The chart "The Monthly IBP Cycle" illustrates the key monthly cycle, which results in the development of a rolling 24-month plan for the business with full financial metrics and KPIs.
The monthly IBP cycle
The five steps in this monthly cycle are:
- Portfolio review: A cross-functional, context-setting review that assesses the overall product portfolio — including performance across the business, planned product launches, and any product discontinuations. This creates one enterprise view on the profile and financial expectations of the portfolio, which informs the upcoming cycle of planning.
- Demand review: Owned and led by the P&L owner for a specific business area (for example, a general manager), this review creates the forecast for customer demand over the coming 24-month period and evaluates predicted performance versus plan for this period.
- Supply review: Chaired by the relevant supply chain leader, this review evaluates the capability of the company's supply chain to deliver the customer demand forecast. Where there are challenges or gaps in capacity to meet demand, various options are discussed, and a financially scrutinised supply plan is proposed.
- Integrated reconciliation: A key monthly meeting in building integrated enterprise plans, this is a cross-functional discussion. Whilst typically led by the P&L owner for the business unit, supply chain and finance colleagues are key partners and contributors. This cross-functional group reviews the business outlook and forecast performance versus plan and approves supply plan proposals to meet demand. This results in the proposed rolling 24-month operating and financial plan, which is then presented to the senior executive team.
- Executive review: The outputs of the "integrated reconciliation" step are consolidated from the various business units across the organisation to create the rolling 24-month operating and financial plan at the enterprise level. Typically, this review involves a review of forecast performance versus plan but is also, importantly, the approval forum for proposals that span business units or that have significant financial or other business impact at the enterprise level and therefore cannot be approved at the business unit level in the previous meeting step.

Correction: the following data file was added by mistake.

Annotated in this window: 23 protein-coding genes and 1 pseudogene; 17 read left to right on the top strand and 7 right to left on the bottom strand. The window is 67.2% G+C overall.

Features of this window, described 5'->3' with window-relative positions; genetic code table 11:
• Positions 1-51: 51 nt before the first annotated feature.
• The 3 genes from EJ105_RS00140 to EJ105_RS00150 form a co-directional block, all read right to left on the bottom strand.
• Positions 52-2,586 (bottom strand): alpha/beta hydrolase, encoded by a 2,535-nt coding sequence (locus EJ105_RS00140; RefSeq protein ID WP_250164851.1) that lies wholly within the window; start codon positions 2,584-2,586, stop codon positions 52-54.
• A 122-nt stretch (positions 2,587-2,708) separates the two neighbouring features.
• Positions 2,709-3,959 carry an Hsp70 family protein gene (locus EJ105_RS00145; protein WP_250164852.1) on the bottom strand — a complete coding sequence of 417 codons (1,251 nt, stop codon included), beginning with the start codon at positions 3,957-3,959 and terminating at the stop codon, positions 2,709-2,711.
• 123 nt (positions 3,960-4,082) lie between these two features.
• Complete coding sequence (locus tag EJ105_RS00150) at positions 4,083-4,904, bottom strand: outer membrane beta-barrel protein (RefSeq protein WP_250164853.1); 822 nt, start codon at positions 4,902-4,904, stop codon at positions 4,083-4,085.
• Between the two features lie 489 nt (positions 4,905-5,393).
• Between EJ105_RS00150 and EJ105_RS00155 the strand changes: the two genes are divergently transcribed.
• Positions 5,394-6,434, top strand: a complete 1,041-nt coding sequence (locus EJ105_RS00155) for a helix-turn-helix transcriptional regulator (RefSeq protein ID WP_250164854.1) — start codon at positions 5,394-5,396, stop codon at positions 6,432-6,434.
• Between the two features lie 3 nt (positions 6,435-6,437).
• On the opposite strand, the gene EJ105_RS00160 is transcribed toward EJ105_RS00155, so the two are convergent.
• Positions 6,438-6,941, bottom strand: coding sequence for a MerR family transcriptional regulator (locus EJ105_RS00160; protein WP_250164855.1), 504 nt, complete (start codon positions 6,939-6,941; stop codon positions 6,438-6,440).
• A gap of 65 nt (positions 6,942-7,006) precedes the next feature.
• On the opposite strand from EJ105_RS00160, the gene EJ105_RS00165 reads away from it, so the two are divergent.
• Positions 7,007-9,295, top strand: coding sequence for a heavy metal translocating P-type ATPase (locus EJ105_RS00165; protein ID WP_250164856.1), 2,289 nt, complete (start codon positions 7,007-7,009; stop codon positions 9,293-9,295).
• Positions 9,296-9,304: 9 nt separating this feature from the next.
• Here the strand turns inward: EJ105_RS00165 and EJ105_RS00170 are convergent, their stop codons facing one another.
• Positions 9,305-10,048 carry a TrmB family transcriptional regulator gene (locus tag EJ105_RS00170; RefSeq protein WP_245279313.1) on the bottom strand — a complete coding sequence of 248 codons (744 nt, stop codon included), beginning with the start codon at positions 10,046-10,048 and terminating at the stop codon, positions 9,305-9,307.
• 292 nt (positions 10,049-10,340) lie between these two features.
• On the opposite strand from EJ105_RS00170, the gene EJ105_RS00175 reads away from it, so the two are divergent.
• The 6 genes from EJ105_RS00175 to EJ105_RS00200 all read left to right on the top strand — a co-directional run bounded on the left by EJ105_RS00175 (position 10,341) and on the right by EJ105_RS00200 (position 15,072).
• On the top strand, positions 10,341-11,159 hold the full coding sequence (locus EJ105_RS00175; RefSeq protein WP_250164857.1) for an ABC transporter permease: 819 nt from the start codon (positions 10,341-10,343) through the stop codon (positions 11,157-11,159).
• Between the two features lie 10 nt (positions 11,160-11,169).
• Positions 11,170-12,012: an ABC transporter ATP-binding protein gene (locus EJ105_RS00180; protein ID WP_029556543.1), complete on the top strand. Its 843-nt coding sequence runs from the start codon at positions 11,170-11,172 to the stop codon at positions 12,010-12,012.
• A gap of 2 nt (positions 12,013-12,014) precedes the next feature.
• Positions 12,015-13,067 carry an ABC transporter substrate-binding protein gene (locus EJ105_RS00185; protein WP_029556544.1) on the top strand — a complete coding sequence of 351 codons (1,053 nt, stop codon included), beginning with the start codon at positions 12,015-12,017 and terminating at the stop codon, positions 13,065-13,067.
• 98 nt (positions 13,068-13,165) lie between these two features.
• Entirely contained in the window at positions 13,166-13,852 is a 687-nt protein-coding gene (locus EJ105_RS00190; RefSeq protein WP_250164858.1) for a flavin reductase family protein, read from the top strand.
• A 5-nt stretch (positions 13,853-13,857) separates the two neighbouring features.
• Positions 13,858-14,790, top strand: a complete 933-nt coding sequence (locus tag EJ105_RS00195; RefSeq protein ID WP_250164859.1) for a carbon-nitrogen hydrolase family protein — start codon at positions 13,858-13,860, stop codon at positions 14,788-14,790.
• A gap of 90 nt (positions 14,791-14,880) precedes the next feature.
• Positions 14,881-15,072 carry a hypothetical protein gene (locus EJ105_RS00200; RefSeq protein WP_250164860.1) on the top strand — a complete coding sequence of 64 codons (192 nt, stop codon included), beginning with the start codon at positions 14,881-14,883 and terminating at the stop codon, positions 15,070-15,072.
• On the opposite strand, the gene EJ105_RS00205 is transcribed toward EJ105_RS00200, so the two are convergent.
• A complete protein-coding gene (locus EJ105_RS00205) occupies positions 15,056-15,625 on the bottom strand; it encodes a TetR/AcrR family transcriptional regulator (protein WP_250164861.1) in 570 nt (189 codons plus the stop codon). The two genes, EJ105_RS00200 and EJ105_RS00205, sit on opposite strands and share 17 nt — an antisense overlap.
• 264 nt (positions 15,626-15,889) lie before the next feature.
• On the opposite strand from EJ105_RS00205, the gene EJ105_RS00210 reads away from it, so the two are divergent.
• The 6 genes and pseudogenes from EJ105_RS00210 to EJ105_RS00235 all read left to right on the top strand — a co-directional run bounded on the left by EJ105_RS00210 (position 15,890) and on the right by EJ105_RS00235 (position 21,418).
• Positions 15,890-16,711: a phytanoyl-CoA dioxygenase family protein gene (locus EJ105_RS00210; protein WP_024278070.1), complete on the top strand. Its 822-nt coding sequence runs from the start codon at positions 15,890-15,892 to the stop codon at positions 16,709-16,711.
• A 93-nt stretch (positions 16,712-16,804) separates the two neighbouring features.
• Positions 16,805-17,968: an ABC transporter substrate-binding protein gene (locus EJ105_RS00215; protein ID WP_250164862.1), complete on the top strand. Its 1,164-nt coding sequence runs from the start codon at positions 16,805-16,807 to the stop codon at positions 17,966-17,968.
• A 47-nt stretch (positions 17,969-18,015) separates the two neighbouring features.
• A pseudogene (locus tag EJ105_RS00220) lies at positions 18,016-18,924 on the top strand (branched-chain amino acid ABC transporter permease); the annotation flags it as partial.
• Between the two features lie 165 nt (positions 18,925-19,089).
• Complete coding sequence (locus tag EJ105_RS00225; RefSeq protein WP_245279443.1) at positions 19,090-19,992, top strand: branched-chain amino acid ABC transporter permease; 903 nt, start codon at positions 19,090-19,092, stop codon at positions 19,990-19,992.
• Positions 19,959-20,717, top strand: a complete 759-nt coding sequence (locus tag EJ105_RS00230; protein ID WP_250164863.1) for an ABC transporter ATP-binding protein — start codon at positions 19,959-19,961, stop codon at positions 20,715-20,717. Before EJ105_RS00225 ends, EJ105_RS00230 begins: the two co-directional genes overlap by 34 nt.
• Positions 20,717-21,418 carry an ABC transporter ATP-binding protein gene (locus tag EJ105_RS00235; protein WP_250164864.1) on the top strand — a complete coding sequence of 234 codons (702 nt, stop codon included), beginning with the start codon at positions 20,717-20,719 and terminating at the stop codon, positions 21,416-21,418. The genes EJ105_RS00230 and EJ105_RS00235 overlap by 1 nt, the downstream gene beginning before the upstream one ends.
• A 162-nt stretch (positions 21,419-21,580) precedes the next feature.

A key tangible output of this monthly cycle is the rolling 24-month operational and financial plan. However, just as significant is the alignment and integration generated by the ongoing cross-functional collaboration built in to the process.
Organisations adopting IBP report a range of tangible benefits (see the chart "The Organisational Benefits of IBP"). Some of these benefits, such as reduced working capital through decreasing inventory levels, would be expected as a result of improved collaboration between the commercial and supply chain functions. However, breaking down silos also helps to build an organisational culture that is more focused on the external market and works in genuine partnership to create improved end-to-end experiences (and hence value) for customers. This is a powerful driver for improved market performance and ultimately sales revenue. In fact, successful adopters of IBP most commonly cite increased revenue growth as its number one benefit.
The organisational benefits of IBP
In addition, IBP offers a proven response to managing the increasing complexity and volatility that are now commonplace in many industry sectors. As outlined above, this increasingly unpredictable market environment requires organisations to be agile, to respond quickly to market opportunities and risks, but also to retain their strategic direction. It also demands that organisations have the capability to rapidly shape plans and execute seamlessly across functions.
IBP creates the ethos, the framework, and the tools to build this key competitive capability — the monthly cycle of IBP collaboration creates a common view of the business environment, joined-up plans to grow profitably in this environment, and the regular strategic sense-check from senior executives on these plans. This is a key driver in the current take-up of IBP in global companies.
IBP and the finance function
Whilst IBP has been widely demonstrated to deliver value as an enterprise planning approach, it is also commonly found that it creates many opportunities to leverage and develop the core capabilities of the finance function.
For example, the deployment of IBP relies heavily on the contribution of the finance function. CFO sponsorship is a prerequisite to drive the changes required in moving an organisation to a rolling business planning process with integrated financial management and planning. Finance teams across the business also play a critical role in the process, applying financial rigour and aligning across functions to create a robust enterprise-level view of business performance and outlook (see the chart "Finance Team Contributions to the Execution of IBP").
Finance team contributions to the execution of IBP
At the same time, many finance organisations now employ a finance business partnering approach to deliver support to the business. This approach demands not only the development of relevant capabilities in the finance team but also the evolution of ways of working that leverage business partner input and a culture that supports and values the contribution made by the business partner team. A CGMA report (see Finance Business Partnering: The Conversations That Count) showed that finance business partnering typically focuses on decision support (both at the business unit and the overall enterprise level) and performance management.